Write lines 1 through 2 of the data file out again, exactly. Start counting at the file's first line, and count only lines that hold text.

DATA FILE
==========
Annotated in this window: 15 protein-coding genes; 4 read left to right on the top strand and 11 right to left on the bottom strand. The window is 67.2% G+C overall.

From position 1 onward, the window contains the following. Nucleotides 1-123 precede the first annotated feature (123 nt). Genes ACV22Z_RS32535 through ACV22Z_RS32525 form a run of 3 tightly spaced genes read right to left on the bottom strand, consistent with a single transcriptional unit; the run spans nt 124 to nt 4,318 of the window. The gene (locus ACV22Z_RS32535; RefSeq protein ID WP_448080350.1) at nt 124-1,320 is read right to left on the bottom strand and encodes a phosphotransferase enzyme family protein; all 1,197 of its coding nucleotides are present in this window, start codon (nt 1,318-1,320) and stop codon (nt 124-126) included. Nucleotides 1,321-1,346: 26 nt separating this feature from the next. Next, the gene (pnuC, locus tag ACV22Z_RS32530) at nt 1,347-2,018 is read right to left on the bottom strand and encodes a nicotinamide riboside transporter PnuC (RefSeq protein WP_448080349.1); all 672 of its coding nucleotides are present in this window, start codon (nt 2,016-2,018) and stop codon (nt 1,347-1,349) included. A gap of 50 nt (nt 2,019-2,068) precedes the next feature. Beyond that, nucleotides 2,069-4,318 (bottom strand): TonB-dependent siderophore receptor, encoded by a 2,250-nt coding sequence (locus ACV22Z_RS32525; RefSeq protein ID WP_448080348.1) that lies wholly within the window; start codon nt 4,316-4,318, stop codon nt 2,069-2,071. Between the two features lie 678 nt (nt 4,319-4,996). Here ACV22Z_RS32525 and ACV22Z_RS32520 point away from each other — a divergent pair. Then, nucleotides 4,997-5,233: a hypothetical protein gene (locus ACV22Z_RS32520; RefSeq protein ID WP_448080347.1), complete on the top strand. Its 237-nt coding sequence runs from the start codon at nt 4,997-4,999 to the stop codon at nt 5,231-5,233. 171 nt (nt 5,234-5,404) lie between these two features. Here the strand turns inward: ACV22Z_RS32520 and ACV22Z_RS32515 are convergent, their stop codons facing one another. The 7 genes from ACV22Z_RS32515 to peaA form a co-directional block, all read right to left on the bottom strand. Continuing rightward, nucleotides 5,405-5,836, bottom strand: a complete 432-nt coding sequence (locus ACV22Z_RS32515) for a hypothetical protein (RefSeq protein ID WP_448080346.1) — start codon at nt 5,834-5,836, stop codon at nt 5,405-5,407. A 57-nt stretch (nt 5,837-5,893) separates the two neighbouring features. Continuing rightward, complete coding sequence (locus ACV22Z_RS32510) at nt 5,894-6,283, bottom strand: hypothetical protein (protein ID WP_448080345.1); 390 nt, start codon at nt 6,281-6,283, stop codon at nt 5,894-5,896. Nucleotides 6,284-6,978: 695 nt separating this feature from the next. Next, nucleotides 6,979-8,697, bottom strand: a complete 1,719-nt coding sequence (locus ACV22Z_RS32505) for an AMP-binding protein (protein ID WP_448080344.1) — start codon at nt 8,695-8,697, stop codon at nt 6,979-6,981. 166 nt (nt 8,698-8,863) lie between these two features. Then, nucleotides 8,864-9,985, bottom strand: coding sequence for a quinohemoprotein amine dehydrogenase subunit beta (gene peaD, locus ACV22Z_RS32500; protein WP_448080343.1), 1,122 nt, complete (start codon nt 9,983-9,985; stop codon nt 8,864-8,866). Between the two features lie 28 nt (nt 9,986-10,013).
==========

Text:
Annotated in this window: 15 protein-coding genes; 4 read left to right on the top strand and 11 right to left on the bottom strand. The window is 67.2% G+C overall.

From position 1 onward, the window contains the following. Nucleotides 1-123 precede the first annotated feature (123 nt). Genes ACV22Z_RS32535 through ACV22Z_RS32525 form a run of 3 tightly spaced genes read right to left on the bottom strand, consistent with a single transcriptional unit; the run spans nt 124 to nt 4,318 of the window. The gene (locus ACV22Z_RS32535; RefSeq protein ID WP_448080350.1) at nt 124-1,320 is read right to left on the bottom strand and encodes a phosphotransferase enzyme family protein; all 1,197 of its coding nucleotides are present in this window, start codon (nt 1,318-1,320) and stop codon (nt 124-126) included. Nucleotides 1,321-1,346: 26 nt separating this feature from the next. Next, the gene (pnuC, locus tag ACV22Z_RS32530) at nt 1,347-2,018 is read right to left on the bottom strand and encodes a nicotinamide riboside transporter PnuC (RefSeq protein WP_448080349.1); all 672 of its coding nucleotides are present in this window, start codon (nt 2,016-2,018) and stop codon (nt 1,347-1,349) included. A gap of 50 nt (nt 2,019-2,068) precedes the next feature. Beyond that, nucleotides 2,069-4,318 (bottom strand): TonB-dependent siderophore receptor, encoded by a 2,250-nt coding sequence (locus ACV22Z_RS32525; RefSeq protein ID WP_448080348.1) that lies wholly within the window; start codon nt 4,316-4,318, stop codon nt 2,069-2,071. Between the two features lie 678 nt (nt 4,319-4,996). Here ACV22Z_RS32525 and ACV22Z_RS32520 point away from each other — a divergent pair. Then, nucleotides 4,997-5,233: a hypothetical protein gene (locus ACV22Z_RS32520; RefSeq protein ID WP_448080347.1), complete on the top strand. Its 237-nt coding sequence runs from the start codon at nt 4,997-4,999 to the stop codon at nt 5,231-5,233. 171 nt (nt 5,234-5,404) lie between these two features. Here the strand turns inward: ACV22Z_RS32520 and ACV22Z_RS32515 are convergent, their stop codons facing one another. The 7 genes from ACV22Z_RS32515 to peaA form a co-directional block, all read right to left on the bottom strand. Continuing rightward, nucleotides 5,405-5,836, bottom strand: a complete 432-nt coding sequence (locus ACV22Z_RS32515) for a hypothetical protein (RefSeq protein ID WP_448080346.1) — start codon at nt 5,834-5,836, stop codon at nt 5,405-5,407. A 57-nt stretch (nt 5,837-5,893) separates the two neighbouring features. Continuing rightward, complete coding sequence (locus ACV22Z_RS32510) at nt 5,894-6,283, bottom strand: hypothetical protein (protein ID WP_448080345.1); 390 nt, start codon at nt 6,281-6,283, stop codon at nt 5,894-5,896. Nucleotides 6,284-6,978: 695 nt separating this feature from the next. Next, nucleotides 6,979-8,697, bottom strand: a complete 1,719-nt coding sequence (locus ACV22Z_RS32505) for an AMP-binding protein (protein ID WP_448080344.1) — start codon at nt 8,695-8,697, stop codon at nt 6,979-6,981. 166 nt (nt 8,698-8,863) lie between these two features. Then, nucleotides 8,864-9,985, bottom strand: coding sequence for a quinohemoprotein amine dehydrogenase subunit beta (gene peaD, locus ACV22Z_RS32500; protein WP_448080343.1), 1,122 nt, complete (start codon nt 9,983-9,985; stop codon nt 8,864-8,866). Between the two features lie 28 nt (nt 9,986-10,013).